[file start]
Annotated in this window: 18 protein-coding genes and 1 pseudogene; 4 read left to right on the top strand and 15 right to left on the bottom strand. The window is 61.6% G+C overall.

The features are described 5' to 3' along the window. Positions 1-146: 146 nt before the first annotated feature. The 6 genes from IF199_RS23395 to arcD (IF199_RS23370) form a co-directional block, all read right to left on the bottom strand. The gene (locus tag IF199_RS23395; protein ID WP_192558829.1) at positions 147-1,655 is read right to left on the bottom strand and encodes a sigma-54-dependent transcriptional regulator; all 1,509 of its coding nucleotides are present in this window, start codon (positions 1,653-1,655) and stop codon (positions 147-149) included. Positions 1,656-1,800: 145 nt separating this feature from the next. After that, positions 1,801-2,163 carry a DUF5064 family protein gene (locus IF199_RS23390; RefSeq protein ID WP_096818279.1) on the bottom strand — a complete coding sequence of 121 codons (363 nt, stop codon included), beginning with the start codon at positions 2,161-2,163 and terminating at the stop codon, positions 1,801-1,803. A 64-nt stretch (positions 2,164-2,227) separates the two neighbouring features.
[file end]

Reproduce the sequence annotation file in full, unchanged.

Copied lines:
Annotated in this window: 18 protein-coding genes and 1 pseudogene; 4 read left to right on the top strand and 15 right to left on the bottom strand. The window is 61.6% G+C overall.

The features are described 5' to 3' along the window. Positions 1-146: 146 nt before the first annotated feature. The 6 genes from IF199_RS23395 to arcD (IF199_RS23370) form a co-directional block, all read right to left on the bottom strand. The gene (locus tag IF199_RS23395; protein ID WP_192558829.1) at positions 147-1,655 is read right to left on the bottom strand and encodes a sigma-54-dependent transcriptional regulator; all 1,509 of its coding nucleotides are present in this window, start codon (positions 1,653-1,655) and stop codon (positions 147-149) included. Positions 1,656-1,800: 145 nt separating this feature from the next. After that, positions 1,801-2,163 carry a DUF5064 family protein gene (locus IF199_RS23390; RefSeq protein ID WP_096818279.1) on the bottom strand — a complete coding sequence of 121 codons (363 nt, stop codon included), beginning with the start codon at positions 2,161-2,163 and terminating at the stop codon, positions 1,801-1,803. A 64-nt stretch (positions 2,164-2,227) separates the two neighbouring features.